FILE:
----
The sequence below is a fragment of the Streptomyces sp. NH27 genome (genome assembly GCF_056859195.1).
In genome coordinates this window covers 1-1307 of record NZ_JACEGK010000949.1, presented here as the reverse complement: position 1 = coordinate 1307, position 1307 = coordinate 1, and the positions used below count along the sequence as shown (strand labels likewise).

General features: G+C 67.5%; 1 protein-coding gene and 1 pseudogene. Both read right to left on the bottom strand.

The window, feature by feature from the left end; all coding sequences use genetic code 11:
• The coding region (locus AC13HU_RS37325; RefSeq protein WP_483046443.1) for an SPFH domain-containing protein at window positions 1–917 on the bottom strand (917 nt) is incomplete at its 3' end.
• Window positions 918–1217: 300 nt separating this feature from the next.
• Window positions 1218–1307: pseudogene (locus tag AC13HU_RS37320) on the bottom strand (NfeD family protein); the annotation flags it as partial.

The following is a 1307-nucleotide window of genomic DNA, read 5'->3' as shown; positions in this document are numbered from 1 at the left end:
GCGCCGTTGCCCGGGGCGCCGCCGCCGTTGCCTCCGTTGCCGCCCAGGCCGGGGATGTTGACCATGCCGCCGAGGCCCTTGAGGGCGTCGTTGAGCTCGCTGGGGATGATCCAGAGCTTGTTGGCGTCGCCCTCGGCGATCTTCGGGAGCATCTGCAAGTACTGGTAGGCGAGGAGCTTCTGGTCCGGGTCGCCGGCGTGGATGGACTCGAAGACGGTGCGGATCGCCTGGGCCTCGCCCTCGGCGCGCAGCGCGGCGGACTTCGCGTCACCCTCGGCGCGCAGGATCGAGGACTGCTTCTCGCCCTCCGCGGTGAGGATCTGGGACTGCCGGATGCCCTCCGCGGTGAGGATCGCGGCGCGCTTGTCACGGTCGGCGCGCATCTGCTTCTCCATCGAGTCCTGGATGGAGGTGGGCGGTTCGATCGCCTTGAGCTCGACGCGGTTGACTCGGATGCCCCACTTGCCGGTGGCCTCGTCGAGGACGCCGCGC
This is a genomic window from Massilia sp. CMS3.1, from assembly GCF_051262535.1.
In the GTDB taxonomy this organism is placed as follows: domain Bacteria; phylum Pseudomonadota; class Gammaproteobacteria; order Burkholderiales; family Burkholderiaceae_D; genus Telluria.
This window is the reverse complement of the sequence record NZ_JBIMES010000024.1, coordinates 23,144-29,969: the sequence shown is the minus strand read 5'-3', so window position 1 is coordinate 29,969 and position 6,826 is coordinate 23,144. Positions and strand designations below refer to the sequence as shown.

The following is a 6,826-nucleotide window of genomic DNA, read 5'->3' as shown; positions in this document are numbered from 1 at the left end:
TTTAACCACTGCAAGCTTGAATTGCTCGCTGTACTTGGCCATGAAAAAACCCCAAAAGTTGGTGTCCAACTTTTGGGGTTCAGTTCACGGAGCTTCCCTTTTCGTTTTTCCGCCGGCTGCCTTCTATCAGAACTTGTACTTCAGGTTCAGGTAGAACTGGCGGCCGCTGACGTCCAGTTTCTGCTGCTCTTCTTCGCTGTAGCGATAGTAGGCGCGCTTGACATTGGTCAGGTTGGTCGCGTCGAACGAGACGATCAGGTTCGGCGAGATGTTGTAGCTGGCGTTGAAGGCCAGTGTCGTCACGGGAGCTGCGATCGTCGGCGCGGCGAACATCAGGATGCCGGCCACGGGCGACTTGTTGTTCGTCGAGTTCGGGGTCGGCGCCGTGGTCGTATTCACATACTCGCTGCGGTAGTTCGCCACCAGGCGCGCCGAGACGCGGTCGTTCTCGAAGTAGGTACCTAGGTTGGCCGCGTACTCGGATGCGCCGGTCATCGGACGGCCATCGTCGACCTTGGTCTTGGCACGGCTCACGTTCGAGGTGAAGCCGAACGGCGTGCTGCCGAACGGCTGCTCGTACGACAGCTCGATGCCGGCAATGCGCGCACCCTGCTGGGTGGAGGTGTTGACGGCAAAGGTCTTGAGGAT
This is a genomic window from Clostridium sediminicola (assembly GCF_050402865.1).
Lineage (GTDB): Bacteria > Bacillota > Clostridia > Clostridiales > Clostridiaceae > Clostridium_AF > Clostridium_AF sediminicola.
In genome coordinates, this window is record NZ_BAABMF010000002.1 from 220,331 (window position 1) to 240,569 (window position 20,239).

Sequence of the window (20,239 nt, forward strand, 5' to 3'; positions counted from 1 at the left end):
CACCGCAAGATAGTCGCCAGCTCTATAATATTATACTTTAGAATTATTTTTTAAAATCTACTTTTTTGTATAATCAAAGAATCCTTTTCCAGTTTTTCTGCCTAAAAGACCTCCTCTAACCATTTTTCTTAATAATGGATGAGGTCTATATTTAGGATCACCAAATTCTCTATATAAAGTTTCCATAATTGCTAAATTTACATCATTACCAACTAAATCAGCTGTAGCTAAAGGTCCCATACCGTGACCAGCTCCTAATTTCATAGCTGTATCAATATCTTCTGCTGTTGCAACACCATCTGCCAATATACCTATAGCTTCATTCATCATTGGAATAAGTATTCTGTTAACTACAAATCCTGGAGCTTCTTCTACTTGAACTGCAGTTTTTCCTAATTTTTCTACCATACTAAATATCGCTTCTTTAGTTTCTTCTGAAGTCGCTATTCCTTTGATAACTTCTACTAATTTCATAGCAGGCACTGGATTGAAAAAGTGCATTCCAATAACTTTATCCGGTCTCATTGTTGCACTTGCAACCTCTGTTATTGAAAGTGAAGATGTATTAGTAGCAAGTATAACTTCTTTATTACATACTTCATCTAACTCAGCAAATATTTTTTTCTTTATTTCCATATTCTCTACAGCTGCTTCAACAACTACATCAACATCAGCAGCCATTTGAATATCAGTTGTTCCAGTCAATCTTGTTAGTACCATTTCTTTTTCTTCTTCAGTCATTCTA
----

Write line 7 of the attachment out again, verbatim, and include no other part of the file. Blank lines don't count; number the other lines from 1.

• Window positions 1218–1307: pseudogene (locus tag AC13HU_RS37320) on the bottom strand (NfeD family protein); the annotation flags it as partial.